When the financial crisis hit and upturned the real estate market, many of the speculators fled in search of greener pastures. The hardiest among them — those with cash and a high tolerance for risk — are now making a comeback in the realm of foreclosure short sales. ForeclosureRadar.com reports 21% of California homes sold through trustee’s sales in November went to investors, up from 6% a year earlier.

Most of the properties purchased by these speculators are bought sight-unseen. In addition to improving the properties for a quick buck on resale, speculators playing the short sale market must take care of any damage left behind by previous occupants, or possibly deal with those occupants themselves if they have not vacated the premises.

first tuesday take: Speculators, ever true to their nature, are now seen to be coming out of the woodwork to again take up their roles bidding up real estate prices – literally. Of course, the auction environment of a trustee’s sale will mostly see speculators bidding against other speculators, as few owner-occupants take the risk of purchasing a home at auction. While this is riskier for the speculator and less widespread due to the current down market, the end result is the same as it was during the boom: speculators suck inventory off the market to gain a “quick buck.” This then creates an artificial dearth of properties available to prospective owner-occupants, which in turn creates artificially inflated prices on available property.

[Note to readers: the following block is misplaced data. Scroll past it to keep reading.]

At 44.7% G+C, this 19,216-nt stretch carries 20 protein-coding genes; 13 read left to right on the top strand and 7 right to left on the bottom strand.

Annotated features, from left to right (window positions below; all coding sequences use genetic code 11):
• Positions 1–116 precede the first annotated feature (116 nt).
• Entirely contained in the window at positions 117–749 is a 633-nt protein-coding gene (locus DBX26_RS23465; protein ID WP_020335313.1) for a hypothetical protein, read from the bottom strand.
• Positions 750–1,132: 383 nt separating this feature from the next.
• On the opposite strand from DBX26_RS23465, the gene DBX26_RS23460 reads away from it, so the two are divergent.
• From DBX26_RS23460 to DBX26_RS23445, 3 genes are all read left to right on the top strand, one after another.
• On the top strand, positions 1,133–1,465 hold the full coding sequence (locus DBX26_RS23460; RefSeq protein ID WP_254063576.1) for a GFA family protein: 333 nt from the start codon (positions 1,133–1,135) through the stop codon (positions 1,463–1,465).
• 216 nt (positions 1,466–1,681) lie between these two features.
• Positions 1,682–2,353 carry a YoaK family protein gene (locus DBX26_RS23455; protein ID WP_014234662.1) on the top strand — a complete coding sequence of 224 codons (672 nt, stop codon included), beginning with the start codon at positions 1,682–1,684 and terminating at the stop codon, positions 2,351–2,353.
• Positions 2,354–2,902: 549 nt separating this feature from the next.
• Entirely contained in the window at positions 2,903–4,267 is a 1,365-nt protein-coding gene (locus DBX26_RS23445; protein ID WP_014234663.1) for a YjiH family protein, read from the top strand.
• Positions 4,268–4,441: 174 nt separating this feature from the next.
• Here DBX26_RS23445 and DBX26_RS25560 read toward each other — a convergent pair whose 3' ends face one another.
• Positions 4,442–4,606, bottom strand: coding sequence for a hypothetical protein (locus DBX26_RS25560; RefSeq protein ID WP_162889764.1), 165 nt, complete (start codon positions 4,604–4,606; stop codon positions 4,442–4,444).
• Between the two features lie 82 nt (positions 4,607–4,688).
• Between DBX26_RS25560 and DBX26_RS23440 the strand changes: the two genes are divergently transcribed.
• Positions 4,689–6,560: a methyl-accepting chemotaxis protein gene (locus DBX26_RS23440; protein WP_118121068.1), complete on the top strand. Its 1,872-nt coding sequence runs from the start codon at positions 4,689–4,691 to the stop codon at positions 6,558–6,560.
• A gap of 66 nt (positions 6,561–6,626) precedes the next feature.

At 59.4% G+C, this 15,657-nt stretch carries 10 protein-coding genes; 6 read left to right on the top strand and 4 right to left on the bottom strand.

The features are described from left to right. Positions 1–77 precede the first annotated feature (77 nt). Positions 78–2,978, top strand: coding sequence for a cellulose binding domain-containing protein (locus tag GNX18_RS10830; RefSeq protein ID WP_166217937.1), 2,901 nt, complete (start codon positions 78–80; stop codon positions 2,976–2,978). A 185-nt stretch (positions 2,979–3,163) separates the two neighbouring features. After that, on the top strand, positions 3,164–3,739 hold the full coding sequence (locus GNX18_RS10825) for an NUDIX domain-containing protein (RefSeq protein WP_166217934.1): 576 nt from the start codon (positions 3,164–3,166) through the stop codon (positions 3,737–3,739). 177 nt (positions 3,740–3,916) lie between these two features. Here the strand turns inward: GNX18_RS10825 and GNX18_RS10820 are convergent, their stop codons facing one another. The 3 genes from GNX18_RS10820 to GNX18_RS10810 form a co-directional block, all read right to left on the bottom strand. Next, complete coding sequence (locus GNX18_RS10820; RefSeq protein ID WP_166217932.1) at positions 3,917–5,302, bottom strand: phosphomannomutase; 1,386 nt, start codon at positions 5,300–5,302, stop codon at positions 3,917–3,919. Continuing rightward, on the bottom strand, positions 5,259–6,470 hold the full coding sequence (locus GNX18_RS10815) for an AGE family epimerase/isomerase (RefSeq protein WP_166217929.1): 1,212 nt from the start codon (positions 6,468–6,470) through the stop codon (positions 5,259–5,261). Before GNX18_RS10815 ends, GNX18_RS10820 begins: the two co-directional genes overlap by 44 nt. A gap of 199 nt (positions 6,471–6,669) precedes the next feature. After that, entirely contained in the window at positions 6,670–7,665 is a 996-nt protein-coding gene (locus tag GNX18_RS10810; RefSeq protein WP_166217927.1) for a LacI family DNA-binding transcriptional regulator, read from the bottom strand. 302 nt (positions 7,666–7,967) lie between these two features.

This increasingly familiar scheme will only lead to the same disaster which befell the market a mere four years ago: over-inflated prices and no real estate fundamentals to back them up.  If speculators are already beginning to swoop down and pluck properties out of this vulnerable perceived bottom-of-the-market, the real estate industry is in for a rocky road in the coming years.

Stay tuned for our January 2010 journal for a detailed analysis of speculator interference in the market!

Re:  House flipping makes a comeback from the Wall Street Journal